I’m pretty religious about triangulating the trade off in sales, inventories and margins for most retailers. Yes, it paints an accurate picture as to financial health (or lack thereof) for a company or an industry, but more importantly, it sheds light on how management teams change their respective behaviors when business deviates from plan.
Nine times out of 10, when you can make a case for sales growth outpacing inventories and margins improving, you want to own the stock in question. Today the stars are aligning, but unfortunately we’re faced with a ‘one out of 10’ scenario.
The chart below aggregates results for Macy’s, Kohl’s, JC Penney, and Nordstrom. After six quarters of sheer ugliness, we’re finally at a point where sales growth is outstripping inventories and margins are up. Next quarter I think we’ll see the same. The problem is that we’re seeing such a positive sales/inventory spread because inventory levels are being driven down mid-high single digits in tandem with comp plans of low-mid single digit comps (I won’t elaborate on how poor their track records are for planning comp). Positive sales/inventory spread is nothing to write home about when a retailer simply throws in the towel and orders less inventory.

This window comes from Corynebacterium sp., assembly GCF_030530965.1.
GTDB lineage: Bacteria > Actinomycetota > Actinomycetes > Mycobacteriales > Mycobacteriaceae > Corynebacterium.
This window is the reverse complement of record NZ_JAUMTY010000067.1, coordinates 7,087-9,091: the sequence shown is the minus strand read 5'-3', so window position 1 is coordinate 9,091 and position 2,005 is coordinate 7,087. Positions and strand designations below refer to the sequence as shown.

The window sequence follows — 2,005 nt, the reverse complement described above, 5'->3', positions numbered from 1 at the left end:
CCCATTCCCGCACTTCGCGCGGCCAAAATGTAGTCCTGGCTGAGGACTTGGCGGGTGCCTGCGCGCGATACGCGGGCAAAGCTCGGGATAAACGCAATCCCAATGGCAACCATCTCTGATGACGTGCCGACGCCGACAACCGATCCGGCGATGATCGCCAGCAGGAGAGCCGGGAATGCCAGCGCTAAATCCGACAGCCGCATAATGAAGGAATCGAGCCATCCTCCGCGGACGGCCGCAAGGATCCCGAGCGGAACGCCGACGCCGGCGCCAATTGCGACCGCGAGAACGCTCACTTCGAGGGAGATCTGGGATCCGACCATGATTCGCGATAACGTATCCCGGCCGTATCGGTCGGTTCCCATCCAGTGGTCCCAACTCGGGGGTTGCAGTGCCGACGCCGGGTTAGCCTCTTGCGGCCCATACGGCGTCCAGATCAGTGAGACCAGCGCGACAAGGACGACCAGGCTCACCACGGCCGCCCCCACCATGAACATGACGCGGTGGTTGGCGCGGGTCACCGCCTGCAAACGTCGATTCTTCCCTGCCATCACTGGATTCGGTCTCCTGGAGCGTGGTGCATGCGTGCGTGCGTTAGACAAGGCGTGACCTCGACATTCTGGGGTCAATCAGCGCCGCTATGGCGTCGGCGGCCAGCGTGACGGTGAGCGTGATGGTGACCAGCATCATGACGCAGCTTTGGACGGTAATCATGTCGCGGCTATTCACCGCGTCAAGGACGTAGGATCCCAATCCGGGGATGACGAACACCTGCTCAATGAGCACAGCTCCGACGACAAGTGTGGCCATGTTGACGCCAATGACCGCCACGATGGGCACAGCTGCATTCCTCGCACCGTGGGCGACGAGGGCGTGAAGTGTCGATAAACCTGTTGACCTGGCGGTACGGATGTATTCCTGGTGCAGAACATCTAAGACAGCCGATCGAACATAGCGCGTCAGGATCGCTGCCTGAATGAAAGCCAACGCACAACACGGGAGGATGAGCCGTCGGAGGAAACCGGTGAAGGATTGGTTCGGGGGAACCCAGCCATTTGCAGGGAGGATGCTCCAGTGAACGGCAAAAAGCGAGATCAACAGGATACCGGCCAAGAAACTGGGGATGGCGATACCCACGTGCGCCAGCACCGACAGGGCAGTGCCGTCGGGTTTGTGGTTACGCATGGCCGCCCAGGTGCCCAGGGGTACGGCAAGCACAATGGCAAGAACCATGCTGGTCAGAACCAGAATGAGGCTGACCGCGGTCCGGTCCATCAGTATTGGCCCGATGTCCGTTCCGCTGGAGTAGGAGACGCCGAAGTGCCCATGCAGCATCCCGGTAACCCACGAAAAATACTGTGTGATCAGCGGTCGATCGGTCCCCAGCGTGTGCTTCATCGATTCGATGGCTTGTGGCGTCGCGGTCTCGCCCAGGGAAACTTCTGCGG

What does this mean for 2H?
• If demand is in line and the group hits plan, without cutting muscle from its SG&A base (I’ll give them the benefit of the doubt), then we’ll be looking at low-mid single digit earnings decline.
• If demand strengthens, then there will not be enough product to satisfy customer demand. Perhaps discounting is less severe. But overall it will be very, very tough to comp positive when inventories are planned down mid-single. In this scenario, earnings look flat at best.
• If demand weakens further, all bets are off and we’re back to a double digit EPS decline.
Not a very good decision tree, huh? This phenomenon holds us over until holiday and 1Q09 – exactly when I think that sourcing pressures will intensify the most.
If you’re long any of these names, start praying.